[Albert and Cooper are discussing whether to arrest Josie Packard.]
Albert Rosenfield: There's an epidemic of multiple gunshot wounds following this chick around. She is a menace.
Dale Cooper: I'll talk to her. Maybe she'll confess. Turn herself in.
Albert Rosenfield: [sarcastically] Maybe she'll grow wings and join the circus.

[Norma visits Hank in prison to ask him for a divorce. Hank tries to get Norma to lie to make up an alibi for him]
Hank Jennings: [aggressively] Okay. Then there's the deal. You give me my alibi, and I give you your divorce.
Norma Jennings: I didn't come here to negotiate with you. This is it. It's over!
Hank Jennings: Fine. Go ahead. You're his whore Norma.
Norma Jennings: I'd rather be his whore,... than your wife!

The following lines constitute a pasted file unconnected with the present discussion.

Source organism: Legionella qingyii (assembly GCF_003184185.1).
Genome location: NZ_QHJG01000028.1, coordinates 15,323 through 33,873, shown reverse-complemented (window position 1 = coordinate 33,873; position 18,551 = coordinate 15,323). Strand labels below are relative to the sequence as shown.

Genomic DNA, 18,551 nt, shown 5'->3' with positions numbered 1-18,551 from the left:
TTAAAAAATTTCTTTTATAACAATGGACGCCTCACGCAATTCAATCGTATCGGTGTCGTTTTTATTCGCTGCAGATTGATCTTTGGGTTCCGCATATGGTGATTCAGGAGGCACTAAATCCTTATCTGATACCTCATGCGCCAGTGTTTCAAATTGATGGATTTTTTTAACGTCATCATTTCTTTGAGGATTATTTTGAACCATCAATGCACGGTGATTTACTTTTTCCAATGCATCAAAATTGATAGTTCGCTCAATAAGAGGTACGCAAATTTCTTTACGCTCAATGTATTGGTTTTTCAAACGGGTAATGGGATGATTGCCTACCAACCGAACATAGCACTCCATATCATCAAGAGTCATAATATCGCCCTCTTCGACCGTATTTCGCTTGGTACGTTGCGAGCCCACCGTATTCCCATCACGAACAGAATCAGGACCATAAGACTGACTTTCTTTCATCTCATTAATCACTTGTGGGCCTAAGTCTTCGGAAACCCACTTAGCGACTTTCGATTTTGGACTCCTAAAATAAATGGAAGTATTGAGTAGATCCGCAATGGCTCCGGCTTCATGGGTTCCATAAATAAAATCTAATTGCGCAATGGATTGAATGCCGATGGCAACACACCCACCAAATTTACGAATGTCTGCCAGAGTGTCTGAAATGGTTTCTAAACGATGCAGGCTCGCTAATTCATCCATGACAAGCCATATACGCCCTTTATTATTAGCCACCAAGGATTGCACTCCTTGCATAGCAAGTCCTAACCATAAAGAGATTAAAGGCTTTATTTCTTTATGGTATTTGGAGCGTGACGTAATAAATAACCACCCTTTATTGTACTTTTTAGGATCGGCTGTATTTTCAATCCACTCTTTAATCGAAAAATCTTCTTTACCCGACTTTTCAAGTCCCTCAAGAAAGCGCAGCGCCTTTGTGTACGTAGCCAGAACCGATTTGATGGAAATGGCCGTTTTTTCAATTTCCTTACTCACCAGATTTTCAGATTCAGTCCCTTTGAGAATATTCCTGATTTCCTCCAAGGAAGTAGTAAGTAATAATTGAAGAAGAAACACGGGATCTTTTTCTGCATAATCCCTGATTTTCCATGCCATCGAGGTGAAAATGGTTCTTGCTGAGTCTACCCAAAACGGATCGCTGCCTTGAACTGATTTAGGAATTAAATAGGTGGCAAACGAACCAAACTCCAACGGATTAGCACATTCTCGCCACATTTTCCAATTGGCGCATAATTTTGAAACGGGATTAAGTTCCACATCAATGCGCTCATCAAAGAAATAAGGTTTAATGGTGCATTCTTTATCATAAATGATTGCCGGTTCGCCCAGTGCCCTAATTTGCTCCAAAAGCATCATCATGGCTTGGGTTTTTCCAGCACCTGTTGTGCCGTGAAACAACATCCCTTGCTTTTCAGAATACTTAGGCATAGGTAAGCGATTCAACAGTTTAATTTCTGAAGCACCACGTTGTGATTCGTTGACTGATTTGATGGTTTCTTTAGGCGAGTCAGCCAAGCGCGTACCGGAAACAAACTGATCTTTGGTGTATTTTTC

[Pete, Sheriff Truman and Dale Cooper are thinking about the next move in the chess game against Windom Earle]
Pete Martell: Okay. This is it. Guaranteed to cause some sleepless nights.
Dale Cooper: As long as he can't remove another piece from the board. [a piece removed would mean an additional killing]
Pete Martell: He can't do it. Not at least for five, six more moves.
Sheriff Truman: Now maybe he'll kill anyway. Maybe it'll just frustrate him.
Dale Cooper: I don't think so Harry. Earle has a perverse sense of honor about these things.
Sheriff Truman: I'd never heard of a man who murdered by the rules.

Episode Twenty-Four [2.17][edit]

Mr. Martel, Andy moved his knight without doing the little hook thing.
Log Lady: [voiceover] Sometimes — well, let's say all times — things are changing. We are judged as human beings on how we treat our fellow human beings. How do you treat your fellow human beings? At night, just before sleep, as you lay by yourself in the dark, how do you feel about yourself? Are you proud of your behavior? Are you ashamed of your behavior? You know in your heart if you have hurt someone — you know. If you have hurt someone, don't wait another day before making things right. The world could break apart with sadness in the meantime.